Brain tumors are rare, and we don't yet fully understand them. Very few appear to be hereditary, yet most brain tumors are associated with changes in an individual's genes. Gliogene is the largest genetic study of glioma in families, and aims to learn more about the heritable genes that may contribute to brain tumors.
Findings So Far
Since the study began in January 2007, Gliogene has screened over 13,000 patients' family histories and discovered 850 families with two or more relatives with reported gliomas. Over 3,000 glioma patients and their relatives have participated.
To date, we have completed genetic analysis on 70 families. We analyzed 101 glioma patient samples from enrolled families, and found that individuals with mutations for the gene p16 may have a higher risk for pancreatic cancer and melanoma, while individuals with a p53 mutation may be more susceptible to cancer development and Li-Fraumeni syndrome. I
f you participate in Gliogene, we'll send you information about our latest findings and results. Gliogene has revealed several previously-unknown biomarkers for glioma, including markers that may be more relevant to certain individuals. Some genes appear to be associated with glioma largely in men, while other genes are more predictive in women.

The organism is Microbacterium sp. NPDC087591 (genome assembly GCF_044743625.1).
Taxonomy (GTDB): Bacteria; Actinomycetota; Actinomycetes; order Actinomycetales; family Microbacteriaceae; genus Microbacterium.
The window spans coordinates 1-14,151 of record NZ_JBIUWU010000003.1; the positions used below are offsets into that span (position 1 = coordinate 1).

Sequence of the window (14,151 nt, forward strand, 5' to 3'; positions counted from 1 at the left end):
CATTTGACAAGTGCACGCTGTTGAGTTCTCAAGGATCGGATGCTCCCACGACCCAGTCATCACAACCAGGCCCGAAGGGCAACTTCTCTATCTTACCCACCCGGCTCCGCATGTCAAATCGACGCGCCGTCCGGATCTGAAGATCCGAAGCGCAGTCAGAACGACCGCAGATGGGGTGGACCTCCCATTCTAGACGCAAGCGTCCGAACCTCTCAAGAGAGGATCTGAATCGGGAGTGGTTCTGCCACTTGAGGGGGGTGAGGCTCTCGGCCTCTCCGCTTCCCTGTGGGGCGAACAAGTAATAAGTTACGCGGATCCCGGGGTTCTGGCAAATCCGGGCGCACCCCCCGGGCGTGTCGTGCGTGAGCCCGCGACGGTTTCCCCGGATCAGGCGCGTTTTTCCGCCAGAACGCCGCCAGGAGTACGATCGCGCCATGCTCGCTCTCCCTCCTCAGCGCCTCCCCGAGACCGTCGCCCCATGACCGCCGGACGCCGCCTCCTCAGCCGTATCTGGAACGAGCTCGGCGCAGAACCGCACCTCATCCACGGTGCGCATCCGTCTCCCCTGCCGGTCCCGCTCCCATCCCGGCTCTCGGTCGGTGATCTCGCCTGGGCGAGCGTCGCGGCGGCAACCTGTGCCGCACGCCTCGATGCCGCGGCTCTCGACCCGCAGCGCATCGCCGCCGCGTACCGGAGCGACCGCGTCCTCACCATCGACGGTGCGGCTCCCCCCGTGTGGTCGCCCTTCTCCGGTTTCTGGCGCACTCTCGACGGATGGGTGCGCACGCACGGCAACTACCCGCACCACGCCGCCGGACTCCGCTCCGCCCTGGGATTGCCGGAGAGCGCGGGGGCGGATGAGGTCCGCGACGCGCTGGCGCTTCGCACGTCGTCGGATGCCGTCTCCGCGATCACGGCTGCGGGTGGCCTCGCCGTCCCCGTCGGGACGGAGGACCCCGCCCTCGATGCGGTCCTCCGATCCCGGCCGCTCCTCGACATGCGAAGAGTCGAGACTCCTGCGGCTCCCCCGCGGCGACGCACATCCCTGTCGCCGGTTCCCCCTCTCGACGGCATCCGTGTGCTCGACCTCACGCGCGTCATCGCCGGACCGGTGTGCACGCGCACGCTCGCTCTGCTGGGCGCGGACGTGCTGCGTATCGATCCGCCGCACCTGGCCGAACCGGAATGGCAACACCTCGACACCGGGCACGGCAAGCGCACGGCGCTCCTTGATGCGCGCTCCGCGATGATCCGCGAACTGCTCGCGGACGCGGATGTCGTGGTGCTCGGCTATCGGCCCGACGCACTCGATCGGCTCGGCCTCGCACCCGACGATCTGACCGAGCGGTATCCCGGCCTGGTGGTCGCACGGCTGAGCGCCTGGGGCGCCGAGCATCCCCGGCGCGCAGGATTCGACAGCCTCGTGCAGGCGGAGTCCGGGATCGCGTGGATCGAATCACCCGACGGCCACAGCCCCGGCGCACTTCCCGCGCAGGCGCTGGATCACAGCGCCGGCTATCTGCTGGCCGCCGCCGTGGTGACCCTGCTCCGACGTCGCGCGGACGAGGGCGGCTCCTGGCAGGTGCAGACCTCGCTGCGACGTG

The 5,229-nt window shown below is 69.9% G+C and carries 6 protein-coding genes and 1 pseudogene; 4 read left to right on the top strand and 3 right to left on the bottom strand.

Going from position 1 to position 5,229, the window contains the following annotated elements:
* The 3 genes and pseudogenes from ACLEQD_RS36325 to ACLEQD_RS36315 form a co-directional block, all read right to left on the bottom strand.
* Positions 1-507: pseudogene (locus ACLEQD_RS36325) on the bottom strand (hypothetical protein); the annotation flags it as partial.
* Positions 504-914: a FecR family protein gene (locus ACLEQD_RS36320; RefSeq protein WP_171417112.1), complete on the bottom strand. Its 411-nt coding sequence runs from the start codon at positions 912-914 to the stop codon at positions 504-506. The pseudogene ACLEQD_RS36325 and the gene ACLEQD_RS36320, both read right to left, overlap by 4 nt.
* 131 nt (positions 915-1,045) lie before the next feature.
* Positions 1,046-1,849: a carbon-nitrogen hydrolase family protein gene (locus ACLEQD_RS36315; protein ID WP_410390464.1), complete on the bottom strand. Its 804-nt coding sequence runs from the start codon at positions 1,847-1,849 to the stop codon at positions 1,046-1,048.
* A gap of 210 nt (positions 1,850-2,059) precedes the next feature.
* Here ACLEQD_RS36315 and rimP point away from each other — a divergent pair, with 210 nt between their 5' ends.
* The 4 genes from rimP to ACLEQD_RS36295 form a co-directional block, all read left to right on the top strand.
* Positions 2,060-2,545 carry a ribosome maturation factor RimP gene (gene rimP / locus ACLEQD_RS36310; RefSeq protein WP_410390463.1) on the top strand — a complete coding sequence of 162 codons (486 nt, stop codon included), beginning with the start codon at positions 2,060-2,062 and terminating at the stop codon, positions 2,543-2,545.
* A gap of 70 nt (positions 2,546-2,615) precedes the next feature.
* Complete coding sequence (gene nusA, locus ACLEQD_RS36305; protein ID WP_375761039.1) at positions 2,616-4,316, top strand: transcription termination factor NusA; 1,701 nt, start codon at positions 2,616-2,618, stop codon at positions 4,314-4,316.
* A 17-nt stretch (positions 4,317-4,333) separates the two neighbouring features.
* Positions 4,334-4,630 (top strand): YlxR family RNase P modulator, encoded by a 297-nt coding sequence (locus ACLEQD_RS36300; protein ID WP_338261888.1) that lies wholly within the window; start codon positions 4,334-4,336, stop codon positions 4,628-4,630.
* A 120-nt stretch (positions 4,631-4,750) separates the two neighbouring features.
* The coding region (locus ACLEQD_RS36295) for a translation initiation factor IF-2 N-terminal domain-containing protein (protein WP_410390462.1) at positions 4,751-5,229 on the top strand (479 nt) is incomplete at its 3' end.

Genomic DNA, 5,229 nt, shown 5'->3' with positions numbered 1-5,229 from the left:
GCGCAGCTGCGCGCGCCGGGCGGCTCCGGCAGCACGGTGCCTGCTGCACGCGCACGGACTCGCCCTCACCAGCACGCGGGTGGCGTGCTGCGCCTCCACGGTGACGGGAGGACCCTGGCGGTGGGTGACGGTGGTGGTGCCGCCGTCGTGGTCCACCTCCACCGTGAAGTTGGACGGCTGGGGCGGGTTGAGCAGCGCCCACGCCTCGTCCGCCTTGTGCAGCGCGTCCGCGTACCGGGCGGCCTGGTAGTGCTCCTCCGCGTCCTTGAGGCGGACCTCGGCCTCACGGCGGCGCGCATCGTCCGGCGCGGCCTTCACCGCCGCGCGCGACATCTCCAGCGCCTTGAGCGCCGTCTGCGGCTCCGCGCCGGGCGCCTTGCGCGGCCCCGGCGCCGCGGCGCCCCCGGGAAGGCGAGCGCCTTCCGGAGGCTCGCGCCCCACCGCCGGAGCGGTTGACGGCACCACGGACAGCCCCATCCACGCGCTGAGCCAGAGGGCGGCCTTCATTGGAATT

Additionally, Gliogene has identified regions of the genome that are more closely associated with particular glioma subtypes.
How Does Gliogene Help?
Participating in research is crucial to advancing our understanding of diseases. By answering our questions and providing samples, you'll allow us to find common genes amongst individuals with glioma that may help us identify who's most at risk for developing these tumors, and create effective screening methods for early detection of the disease.
Epidemiology & Population Sciences
Gliogene is an initiative of the Epidemiology & Population Sciences section of the Department of Medicine, where we study the distribution of disease in our communities. Our data-driven research integrates biological, behavioral, and environmental factors to better understand what leaves communities at risk for developing illnesses, and how we can make them more resilient. Gliogene is helping us assess the contribution of individual genetic risk factors for glioma, and may contribute to better treatment and advanced screening measures in the future.
Gliogene is directed by Melissa Bondy, Ph.D., the Section Head of Epidemiology & Population Sciences, and Associate Director of the Dan L. Duncan Comprehensive Cancer Center. Dr. Bondy has been studying cancer for nearly 30 years, with a particular focus on brain and breast cancer.
Melissa L. Bondy, Ph.D., M.S.
- (713) 798-2953